• Have a healthy attitude toward control—though there are things in life we never have control over, we are always in charge of our own reactions and actions. Try the Stoic exercise to help you identify what you can change, what you can’t, and practice the wisdom it takes to know the difference.
• Self-disciplined people know that their success in life is their own responsibility, and they own it. They don’t blame others, complain, or wait for permission. They embrace the freedom of responsibility.
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Let’s take a closer look at control. No, you don’t always have control over things, and when you do, you seldom have complete control.
But what you always do have is ownership and responsibility.
“Owning” something means maturely recognizing that something is, in fact, yours and not someone else’s. It’s not someone else’s job to make you happy or productive, and it’s not someone else’s fault that you’re not. If you feel lazy or angry or undecided or fearful, those feelings belong to you and only you. And that means that you and only you can work to change them. This book is about self-discipline, and not discipline. This is about taking responsibility for your own actions. You are not controlled or maneuvered by anyone else or by your environment or events. Yes, events happen and other people choose what they choose, but we are always, always responsible for what we do with our own lives and what we choose.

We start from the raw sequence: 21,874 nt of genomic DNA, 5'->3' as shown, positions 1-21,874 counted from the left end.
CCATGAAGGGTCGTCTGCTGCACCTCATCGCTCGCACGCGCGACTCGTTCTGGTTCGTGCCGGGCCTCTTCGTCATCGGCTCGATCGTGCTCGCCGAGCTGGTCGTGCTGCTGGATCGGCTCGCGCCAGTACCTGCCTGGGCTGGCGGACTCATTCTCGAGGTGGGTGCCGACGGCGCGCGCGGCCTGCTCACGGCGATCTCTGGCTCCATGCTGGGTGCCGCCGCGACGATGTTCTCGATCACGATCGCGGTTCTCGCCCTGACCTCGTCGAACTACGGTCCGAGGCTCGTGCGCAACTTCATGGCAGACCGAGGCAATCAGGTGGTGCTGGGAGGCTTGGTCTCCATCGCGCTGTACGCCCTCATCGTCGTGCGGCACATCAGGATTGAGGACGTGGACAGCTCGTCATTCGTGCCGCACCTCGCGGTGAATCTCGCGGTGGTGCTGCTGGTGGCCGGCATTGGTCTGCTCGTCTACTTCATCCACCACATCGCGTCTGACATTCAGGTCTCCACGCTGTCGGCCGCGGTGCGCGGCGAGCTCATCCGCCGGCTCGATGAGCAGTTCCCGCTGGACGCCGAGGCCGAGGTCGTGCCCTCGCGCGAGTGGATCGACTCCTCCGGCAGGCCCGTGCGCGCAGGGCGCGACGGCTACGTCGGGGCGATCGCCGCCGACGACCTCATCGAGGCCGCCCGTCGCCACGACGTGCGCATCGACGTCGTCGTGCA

When you are not responsible for what happens in your life then it means you are a victim. Taking ownership can feel scary if you are used to avoiding or blaming or making excuses, but taking responsibility is actually a kind of freedom, and it connects you to your power in a way that nothing else can.
How to Use This in Your Life Immediately
Taking real responsibility can be lifelong work, but it’s something we can constantly hold ourselves accountable to, in every moment.
Firstly, get in the habit of asking, who does this belong to?